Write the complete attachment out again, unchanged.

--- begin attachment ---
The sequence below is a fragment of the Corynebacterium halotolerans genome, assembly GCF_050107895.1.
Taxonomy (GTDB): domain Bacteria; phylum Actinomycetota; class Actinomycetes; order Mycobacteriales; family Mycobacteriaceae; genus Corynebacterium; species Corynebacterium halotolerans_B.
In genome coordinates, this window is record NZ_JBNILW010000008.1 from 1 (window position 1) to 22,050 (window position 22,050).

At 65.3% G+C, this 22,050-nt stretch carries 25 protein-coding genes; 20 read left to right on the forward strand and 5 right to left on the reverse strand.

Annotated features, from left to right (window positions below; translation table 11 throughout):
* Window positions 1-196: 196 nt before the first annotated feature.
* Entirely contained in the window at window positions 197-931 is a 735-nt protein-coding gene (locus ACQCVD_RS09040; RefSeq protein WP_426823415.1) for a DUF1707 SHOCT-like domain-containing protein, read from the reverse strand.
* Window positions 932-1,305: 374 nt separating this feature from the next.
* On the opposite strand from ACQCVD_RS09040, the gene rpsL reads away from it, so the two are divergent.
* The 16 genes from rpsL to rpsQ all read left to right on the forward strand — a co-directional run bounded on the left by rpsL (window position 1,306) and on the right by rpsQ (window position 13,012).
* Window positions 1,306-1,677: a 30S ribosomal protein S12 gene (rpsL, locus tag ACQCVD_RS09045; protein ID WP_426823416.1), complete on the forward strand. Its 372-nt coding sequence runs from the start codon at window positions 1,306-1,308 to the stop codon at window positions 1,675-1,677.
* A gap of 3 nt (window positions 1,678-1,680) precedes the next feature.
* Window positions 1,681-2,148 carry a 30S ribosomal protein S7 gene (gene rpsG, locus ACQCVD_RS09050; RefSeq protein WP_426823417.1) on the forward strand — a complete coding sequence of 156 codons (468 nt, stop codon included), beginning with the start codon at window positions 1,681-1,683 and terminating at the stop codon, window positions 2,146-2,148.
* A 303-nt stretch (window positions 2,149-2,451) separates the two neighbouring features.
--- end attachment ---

The sequence below is a fragment of the Corynebacterium halotolerans genome, assembly GCF_050107895.1.
Taxonomy (GTDB): domain Bacteria; phylum Actinomycetota; class Actinomycetes; order Mycobacteriales; family Mycobacteriaceae; genus Corynebacterium; species Corynebacterium halotolerans_B.
In genome coordinates, this window is record NZ_JBNILW010000008.1 from 1 (window position 1) to 22,050 (window position 22,050).

At 65.3% G+C, this 22,050-nt stretch carries 25 protein-coding genes; 20 read left to right on the forward strand and 5 right to left on the reverse strand.

Annotated features, from left to right (window positions below; translation table 11 throughout):
* Window positions 1-196: 196 nt before the first annotated feature.
* Entirely contained in the window at window positions 197-931 is a 735-nt protein-coding gene (locus ACQCVD_RS09040; RefSeq protein WP_426823415.1) for a DUF1707 SHOCT-like domain-containing protein, read from the reverse strand.
* Window positions 932-1,305: 374 nt separating this feature from the next.
* On the opposite strand from ACQCVD_RS09040, the gene rpsL reads away from it, so the two are divergent.
* The 16 genes from rpsL to rpsQ all read left to right on the forward strand — a co-directional run bounded on the left by rpsL (window position 1,306) and on the right by rpsQ (window position 13,012).
* Window positions 1,306-1,677: a 30S ribosomal protein S12 gene (rpsL, locus tag ACQCVD_RS09045; protein ID WP_426823416.1), complete on the forward strand. Its 372-nt coding sequence runs from the start codon at window positions 1,306-1,308 to the stop codon at window positions 1,675-1,677.
* A gap of 3 nt (window positions 1,678-1,680) precedes the next feature.
* Window positions 1,681-2,148 carry a 30S ribosomal protein S7 gene (gene rpsG, locus ACQCVD_RS09050; RefSeq protein WP_426823417.1) on the forward strand — a complete coding sequence of 156 codons (468 nt, stop codon included), beginning with the start codon at window positions 1,681-1,683 and terminating at the stop codon, window positions 2,146-2,148.
* A 303-nt stretch (window positions 2,149-2,451) separates the two neighbouring features.